Posted on

Support Childhood Development With Water Play

Some of the links in this post are affiliate links. This means if you click on the link and purchase the item, I will receive an affiliate commission at no extra cost to you. All opinions remain my own.

You may have seen recently that we’ve launched a brand new play session at Imagiplayy! Based on water, Little Splashers is a new fun-filled weekly play session that runs every Tuesday 2-3 pm.

It isn’t all just about fun though, in everything we do there are underlying educational or developmental benefits and water play has so much to offer, so let’s explore what some of those benefits are.

What is Water Play?

Firstly water play is just that, the opportunity to play and explore with water. 

A great water play activity involves the use of water as well as the opportunity to use tools such as buckets, cups, containers, toys etc that allow children to splash, scoop, pour, submerge and explore their senses.

Being a natural resource, water allows children to engage with the natural world and use natural resources in their play, this gives children a sense of the world and their place within it, as well as an understanding of what they can do to influence things. In addition to being both educational and fun, water play assists your child in developing their social and emotional skills, as well as their physical abilities and early literacy and numeracy skills.

Within our play area, we use various sized tuff trays that can be sat in, or next to. If you are wanting to do a water play activity at home then a washing-up bowl, bucket or plastic storage box is ideal. Either way, several children can engage in the activity at once which makes for an exciting and social experience for children as they splash, play and have fun together.

The Benefits of Water Play

  1.  Hand-eye Coordination

Playing with water helps children improve their hand-eye coordination because they pour, squeeze, stir, and paint with water. For example, children gain control and accuracy by pouring water from one bucket to another or learning how to control a splash’s size and direction.

  1. Scientific Concepts

Using water to demonstrate mathematical and scientific concepts is a great way to explain the concept of volume and weight. What is the amount of water you think can fit in this bucket? Could we measure it? What would happen if we dropped this heavy object in the bucket?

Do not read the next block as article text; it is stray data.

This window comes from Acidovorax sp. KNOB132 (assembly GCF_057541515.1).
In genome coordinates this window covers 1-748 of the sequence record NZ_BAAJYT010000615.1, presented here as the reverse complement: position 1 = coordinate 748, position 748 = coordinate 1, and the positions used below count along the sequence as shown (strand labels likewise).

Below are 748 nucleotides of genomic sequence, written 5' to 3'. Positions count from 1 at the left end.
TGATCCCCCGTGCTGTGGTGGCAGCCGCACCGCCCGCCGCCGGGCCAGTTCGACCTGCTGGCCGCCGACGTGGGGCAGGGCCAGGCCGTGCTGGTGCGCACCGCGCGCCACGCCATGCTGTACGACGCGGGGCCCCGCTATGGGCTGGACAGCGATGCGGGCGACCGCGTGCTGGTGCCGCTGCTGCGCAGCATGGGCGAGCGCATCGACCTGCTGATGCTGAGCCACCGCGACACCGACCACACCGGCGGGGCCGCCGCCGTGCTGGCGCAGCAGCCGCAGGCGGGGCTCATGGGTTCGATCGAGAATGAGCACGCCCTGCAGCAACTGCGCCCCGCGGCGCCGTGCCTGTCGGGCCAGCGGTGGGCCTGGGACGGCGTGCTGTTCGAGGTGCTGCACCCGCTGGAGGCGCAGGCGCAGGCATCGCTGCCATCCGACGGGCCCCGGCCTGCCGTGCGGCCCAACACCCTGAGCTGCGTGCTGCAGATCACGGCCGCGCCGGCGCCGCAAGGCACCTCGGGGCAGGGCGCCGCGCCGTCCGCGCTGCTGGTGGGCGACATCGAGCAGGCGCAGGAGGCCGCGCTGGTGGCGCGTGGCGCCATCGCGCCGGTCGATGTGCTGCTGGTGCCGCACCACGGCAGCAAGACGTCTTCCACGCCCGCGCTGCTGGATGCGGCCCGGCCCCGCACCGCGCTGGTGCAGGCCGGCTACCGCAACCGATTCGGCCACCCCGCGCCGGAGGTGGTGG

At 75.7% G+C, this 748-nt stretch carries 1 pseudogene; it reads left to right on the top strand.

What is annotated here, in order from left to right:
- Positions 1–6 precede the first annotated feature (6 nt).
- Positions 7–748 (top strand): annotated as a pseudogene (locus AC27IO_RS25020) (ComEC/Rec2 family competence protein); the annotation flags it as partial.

By manipulating water play materials, children learn why and how things work, and develop their scientific enquiry and problem-solving skills. As an example, if one object sinks in the water while another floats, the child might add more objects to the water to see what happens. After investigating which objects sink and float, children will discover that heavier objects sink, while lighter objects float, regardless of the size.

  1. Literacy and Numeracy

Through the method of counting how many buckets of water, it takes to fill a tub or using water and a brush to write and draw, water play can also be used to develop children’s literacy and numeracy.

  1. Concentration and Focus

During water play, children lose themselves in the activity and can spend hours experimenting and playing. By engaging children in activities that hold their attention for a long period of time, children increase their ability to concentrate later in life and increase their attention span.

  1. Motor Skills

Children’s gross and fine motor skills are developed and strengthened by water play activities. Squeezing enhances a child’s hand muscles by developing their fine motor skills and coordination. Lifting, pouring, carrying, running, and splashing all enhance the development of gross motor skills, coordination, and physical fitness in children.

  1. Sensory Exploration

As well as providing children with many opportunities to explore their senses, water play also allows them to experience a variety of sensory experiences. The addition of materials such as sand, ice, soap or slime to water allows children to experience different textures (gritty, squishy, slippery and slimy) and temperatures (warm, cool, cold).

  1. Social and Communication Skills

Children find water play particularly exciting when they play together, even though it can be a solitary activity. Playing in water as a group encourages children to have a social and cooperative experience. Water play among pre-school children, for instance, often becomes a shared activity with a common purpose. For example, playful activities include filling a large tub with water using buckets, making a mountain of bubbles, or taking turns splashing in the water to see who can make the biggest splash. Children participate in this kind of play in a variety of ways and contribute to each other’s success.